Of course, they would say, "Well, it is going to be more expensive." But, maybe, that is a short-run point of view. The more we do these things, the greater the scale of the innovations that will happen, and, maybe, the greater the efficiencies. 

Indeed, I remember the times when, the financial incentives needed for wind and solar [energy] were just extremely high. Now, the technologies have improved to the point where it is getting quite competitive [with non-renewable energy sources].

However, [using] renewable energy is not without problems. For instance, there are issues meeting peak demand for power. With renewables, power may be available when you do not need it and unavailable when the need arises. Obviously, if our ability to store power improves-which it will over time-the sustainable ways of doing these things may actually, in the long run, become the better ways of doing things.

In the morning, I try to run as much as I can. What if it is just easier to do more walking to get to where you work? So, you would actually save a lot of time, right? In other words, if you will take a longer and wider view, the things that are consistent with a better planet are also good for everyday life. 

Navigating the ensuing policy issues  

Of course, [addressing] the policy questions are harder. We already know that one of the policy questions is [how we refine our] regulatory frameworks for assessing riskiness of banks and, therefore, the capitalization requirements will be affected. 

But harder is the question of how will we restructure finance so that finance will be a greater enabler of the more sustainable ways of doing things? Of course, determining which activity really is green or not is already a hard one.  Ensuring that countries use a common taxonomy for what qualifies as a "green activity" is a challenge in its own right.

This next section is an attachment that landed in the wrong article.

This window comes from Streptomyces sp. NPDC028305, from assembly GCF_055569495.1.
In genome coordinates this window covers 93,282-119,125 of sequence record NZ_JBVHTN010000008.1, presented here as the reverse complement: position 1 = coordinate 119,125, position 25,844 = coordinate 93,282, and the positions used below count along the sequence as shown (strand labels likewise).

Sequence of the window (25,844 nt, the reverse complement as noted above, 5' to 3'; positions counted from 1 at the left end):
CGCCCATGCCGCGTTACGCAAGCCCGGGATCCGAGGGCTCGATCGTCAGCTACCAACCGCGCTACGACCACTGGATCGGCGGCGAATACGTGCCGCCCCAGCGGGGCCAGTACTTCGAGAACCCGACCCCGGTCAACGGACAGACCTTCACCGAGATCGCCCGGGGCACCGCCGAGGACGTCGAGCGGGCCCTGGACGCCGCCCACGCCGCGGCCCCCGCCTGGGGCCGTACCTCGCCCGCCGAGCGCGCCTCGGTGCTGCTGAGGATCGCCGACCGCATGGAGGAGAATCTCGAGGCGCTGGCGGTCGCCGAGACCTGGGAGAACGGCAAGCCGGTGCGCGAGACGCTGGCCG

Add to that, some small firms do not necessarily have the manpower and the ability to absorb the overhead costs. Of course, I think, those problems can always be solved. Like, maybe, there are direct ways of estimating for medium and small-scale industries without resorting to very, very complex methods.

I am quite confident that, over time, all of those things will improve. 

I think-both from a symbolic standpoint and from a basic standpoint-we are doing what we have to do. 

Rallying behind a joint cause for our shared future

And that is why it is very important to work together. This is why it is good to have a forum such as this. We are in this together, we will be working together, and we must take a long-term view: the long-term view is that the sustainable way is also, in the long run, the more efficient way. There will be an audio-visual presentation that will discuss the points I did not discuss in this speech. 

To champion sustainable finance: we are an enabler. We are a mobilizer. We are a doer. And we are proud to be so.

In closing, climate action is a whole-of-society undertaking. The central bank-the BSP-could only do so much, but it will do what it can do. But because we can only do so much, that is why we call on everyone's support to help implement the Sustainable Central Banking program and, of course, the rest of society outside central banking must contribute as well. Clearly, what the national government does will dwarf anything that the central bank can do.

So, in this regard, I am so glad that you are all here. Maraming salamat at magandang hapon sa inyong lahat!​